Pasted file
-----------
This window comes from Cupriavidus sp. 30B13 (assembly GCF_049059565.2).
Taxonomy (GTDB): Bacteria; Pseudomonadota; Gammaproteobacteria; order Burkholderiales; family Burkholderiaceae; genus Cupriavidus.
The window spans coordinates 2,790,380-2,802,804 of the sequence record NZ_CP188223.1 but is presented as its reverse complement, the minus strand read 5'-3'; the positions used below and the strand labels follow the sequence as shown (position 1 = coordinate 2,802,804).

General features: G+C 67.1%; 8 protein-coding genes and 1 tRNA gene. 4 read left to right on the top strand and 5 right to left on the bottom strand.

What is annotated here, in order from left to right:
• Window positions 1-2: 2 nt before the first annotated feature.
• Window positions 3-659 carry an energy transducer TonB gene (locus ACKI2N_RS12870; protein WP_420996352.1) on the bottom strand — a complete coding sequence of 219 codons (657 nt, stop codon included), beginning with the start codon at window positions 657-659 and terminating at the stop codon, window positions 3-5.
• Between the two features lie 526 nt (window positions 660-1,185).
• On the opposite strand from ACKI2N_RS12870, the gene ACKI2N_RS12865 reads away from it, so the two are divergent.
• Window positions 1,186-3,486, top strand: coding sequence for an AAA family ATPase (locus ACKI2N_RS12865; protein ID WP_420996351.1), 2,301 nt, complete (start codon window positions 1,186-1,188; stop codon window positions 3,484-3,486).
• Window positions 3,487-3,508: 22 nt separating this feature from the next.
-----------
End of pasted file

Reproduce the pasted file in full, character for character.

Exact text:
This window comes from Cupriavidus sp. 30B13 (assembly GCF_049059565.2).
Taxonomy (GTDB): Bacteria; Pseudomonadota; Gammaproteobacteria; order Burkholderiales; family Burkholderiaceae; genus Cupriavidus.
The window spans coordinates 2,790,380-2,802,804 of the sequence record NZ_CP188223.1 but is presented as its reverse complement, the minus strand read 5'-3'; the positions used below and the strand labels follow the sequence as shown (position 1 = coordinate 2,802,804).

General features: G+C 67.1%; 8 protein-coding genes and 1 tRNA gene. 4 read left to right on the top strand and 5 right to left on the bottom strand.

What is annotated here, in order from left to right:
• Window positions 1-2: 2 nt before the first annotated feature.
• Window positions 3-659 carry an energy transducer TonB gene (locus ACKI2N_RS12870; protein WP_420996352.1) on the bottom strand — a complete coding sequence of 219 codons (657 nt, stop codon included), beginning with the start codon at window positions 657-659 and terminating at the stop codon, window positions 3-5.
• Between the two features lie 526 nt (window positions 660-1,185).
• On the opposite strand from ACKI2N_RS12870, the gene ACKI2N_RS12865 reads away from it, so the two are divergent.
• Window positions 1,186-3,486, top strand: coding sequence for an AAA family ATPase (locus ACKI2N_RS12865; protein ID WP_420996351.1), 2,301 nt, complete (start codon window positions 1,186-1,188; stop codon window positions 3,484-3,486).
• Window positions 3,487-3,508: 22 nt separating this feature from the next.